Alessandro Costacurta, the vice commissioner of the Italian Football Federation, has identified Chelsea boss Antonio Conte as his first choice to become Italy manager and will approach him in the near future to discuss it.
Costacurta, who is responsible for deciding the next national team boss, told Gazzetta dello Sport (h/t the Telegraph): “I haven’t chosen yet but I think Conte is the one who could do the best. I’ll definitely talk with him in a couple of months.”
Conte is on the former AC Milan and Italy defender’s shortlist along with Carlo Ancelotti, Roberto Mancini and Claudio Ranieri.
He added: “[Conte] has already shown he knows how to be national team coach while the others haven’t yet. That doesn’t mean I wouldn’t be happy with Mancini or with Ancelotti—although [Ancelotti] seems to have removed himself from consideration.”
Under-21 boss Luigi Di Biagio is currently serving as interim manager after Gian Piero Ventura was sacked in November after Italy missed out on a place in the 2018 World Cup.
Conte enjoyed a spell as Azzurri coach between 2014 and 2016, taking Italy to the quarter-finals of the European Championship, where they were knocked out on penalties by Germany.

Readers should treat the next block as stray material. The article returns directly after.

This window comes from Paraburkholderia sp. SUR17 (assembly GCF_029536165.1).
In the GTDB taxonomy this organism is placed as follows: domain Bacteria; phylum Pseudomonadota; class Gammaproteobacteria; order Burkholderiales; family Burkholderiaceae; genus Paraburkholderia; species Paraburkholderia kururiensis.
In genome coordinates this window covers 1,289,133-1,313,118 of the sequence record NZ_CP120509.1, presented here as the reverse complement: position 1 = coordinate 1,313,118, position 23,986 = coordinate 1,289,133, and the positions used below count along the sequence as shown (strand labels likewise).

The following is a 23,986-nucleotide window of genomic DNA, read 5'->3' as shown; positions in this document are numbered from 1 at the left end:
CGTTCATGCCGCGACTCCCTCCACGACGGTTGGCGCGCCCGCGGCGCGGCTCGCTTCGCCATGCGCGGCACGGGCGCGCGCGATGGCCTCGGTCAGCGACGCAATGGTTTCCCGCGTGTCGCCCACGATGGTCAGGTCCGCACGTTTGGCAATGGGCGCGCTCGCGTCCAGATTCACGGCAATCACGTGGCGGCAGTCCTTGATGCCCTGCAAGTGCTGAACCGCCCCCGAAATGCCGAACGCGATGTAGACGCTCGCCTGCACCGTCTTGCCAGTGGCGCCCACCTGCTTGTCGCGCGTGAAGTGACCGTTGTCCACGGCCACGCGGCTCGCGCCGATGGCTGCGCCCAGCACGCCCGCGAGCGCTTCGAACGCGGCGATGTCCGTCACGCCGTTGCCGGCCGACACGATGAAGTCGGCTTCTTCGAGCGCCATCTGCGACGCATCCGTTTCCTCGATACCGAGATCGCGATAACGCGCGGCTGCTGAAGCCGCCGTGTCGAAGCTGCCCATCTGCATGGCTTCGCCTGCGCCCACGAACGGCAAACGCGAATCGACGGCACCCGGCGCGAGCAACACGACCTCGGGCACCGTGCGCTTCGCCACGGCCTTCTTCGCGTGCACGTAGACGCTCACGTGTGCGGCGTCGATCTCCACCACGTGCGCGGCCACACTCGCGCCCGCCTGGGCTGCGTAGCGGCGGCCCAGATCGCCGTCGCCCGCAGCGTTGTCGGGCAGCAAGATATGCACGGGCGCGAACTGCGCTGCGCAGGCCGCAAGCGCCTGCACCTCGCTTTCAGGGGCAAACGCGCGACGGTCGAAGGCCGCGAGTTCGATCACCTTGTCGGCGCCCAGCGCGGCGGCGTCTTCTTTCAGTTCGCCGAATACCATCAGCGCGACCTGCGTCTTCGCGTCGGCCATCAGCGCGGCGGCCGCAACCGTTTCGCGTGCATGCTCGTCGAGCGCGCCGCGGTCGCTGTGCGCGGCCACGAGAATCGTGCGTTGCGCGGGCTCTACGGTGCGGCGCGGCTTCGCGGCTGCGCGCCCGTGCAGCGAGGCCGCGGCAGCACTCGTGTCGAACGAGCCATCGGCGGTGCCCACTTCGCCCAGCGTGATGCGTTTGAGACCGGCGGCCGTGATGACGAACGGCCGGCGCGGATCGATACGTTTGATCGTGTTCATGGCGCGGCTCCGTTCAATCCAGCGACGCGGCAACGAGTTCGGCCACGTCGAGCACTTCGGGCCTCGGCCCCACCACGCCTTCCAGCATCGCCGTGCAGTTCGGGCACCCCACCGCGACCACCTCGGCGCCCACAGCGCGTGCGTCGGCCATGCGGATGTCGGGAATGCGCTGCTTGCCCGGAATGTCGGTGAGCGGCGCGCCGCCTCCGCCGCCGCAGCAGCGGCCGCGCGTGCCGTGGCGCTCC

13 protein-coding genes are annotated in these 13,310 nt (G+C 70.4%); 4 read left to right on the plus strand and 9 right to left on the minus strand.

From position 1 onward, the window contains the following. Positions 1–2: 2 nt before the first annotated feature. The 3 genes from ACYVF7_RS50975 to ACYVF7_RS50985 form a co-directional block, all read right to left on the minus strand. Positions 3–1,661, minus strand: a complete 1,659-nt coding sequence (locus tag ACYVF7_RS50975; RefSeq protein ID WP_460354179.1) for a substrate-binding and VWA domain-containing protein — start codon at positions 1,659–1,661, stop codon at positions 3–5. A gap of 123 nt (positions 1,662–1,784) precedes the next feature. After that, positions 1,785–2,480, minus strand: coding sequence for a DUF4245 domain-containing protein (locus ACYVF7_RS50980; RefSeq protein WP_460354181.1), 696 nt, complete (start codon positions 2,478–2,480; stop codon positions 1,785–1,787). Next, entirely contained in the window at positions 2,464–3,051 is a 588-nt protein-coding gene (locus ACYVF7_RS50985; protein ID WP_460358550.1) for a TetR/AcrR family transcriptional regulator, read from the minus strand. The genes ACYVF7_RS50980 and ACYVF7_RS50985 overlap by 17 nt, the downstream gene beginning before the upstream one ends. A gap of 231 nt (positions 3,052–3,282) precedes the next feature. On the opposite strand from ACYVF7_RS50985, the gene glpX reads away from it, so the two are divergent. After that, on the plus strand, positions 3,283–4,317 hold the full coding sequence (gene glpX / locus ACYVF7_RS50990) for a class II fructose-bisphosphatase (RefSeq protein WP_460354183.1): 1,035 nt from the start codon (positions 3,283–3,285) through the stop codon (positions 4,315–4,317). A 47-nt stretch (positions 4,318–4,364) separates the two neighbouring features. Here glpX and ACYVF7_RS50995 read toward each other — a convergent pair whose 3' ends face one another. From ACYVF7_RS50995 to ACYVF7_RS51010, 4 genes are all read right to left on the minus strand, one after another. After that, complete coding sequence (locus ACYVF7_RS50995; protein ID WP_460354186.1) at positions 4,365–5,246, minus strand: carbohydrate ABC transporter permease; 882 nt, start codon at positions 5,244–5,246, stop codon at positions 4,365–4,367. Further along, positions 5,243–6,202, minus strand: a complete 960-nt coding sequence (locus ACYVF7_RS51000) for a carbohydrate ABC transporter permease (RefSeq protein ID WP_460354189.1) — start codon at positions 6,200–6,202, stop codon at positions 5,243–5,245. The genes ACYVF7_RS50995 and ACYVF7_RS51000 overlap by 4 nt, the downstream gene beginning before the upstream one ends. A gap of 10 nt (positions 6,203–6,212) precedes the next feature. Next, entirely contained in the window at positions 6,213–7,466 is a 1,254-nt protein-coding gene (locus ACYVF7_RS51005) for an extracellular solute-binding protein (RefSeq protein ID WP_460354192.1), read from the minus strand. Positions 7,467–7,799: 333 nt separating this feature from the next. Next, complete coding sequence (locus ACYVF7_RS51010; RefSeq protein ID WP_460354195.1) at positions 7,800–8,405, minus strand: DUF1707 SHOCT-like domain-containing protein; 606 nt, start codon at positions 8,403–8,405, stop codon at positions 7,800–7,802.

BeIN Sports USA’s Matteo Bonetti felt Conte did an excellent job at the tournament:
Every Italian should be damn proud of what this team did at the Euros. A tireless, overachieving bunch. Took the favorites to penalties.
— Matteo Bonetti (@TheCalcioGuy) July 2, 2016
He made the side greater than the sum of their parts, something Ventura evidently failed to replicate.
ESPN FC’s Liam Twomey believes the Chelsea manager would prefer not to return to Italy at this stage, though:
Conte may be Italy's first choice, but I doubt Italy would be top of Conte's list.
— Liam Twomey (@liam_twomey) February 27, 2018
Having already taken two seasons out of club football to manage the national team, it’s understandable Conte is not keen to do it again so soon, particularly as he’d be inheriting a demoralised squad in need of rebuilding.
What’s more, despite a mixed second season at Chelsea, his stock is high after winning the Premier League last year, and it could climb further still if the Blues progress past Barcelona in the UEFA Champions League. If he were to move on this summer, he would likely have plenty of suitors to choose from.
It’s understandable that Italy want him back, but they may have to turn to one of their other candidates.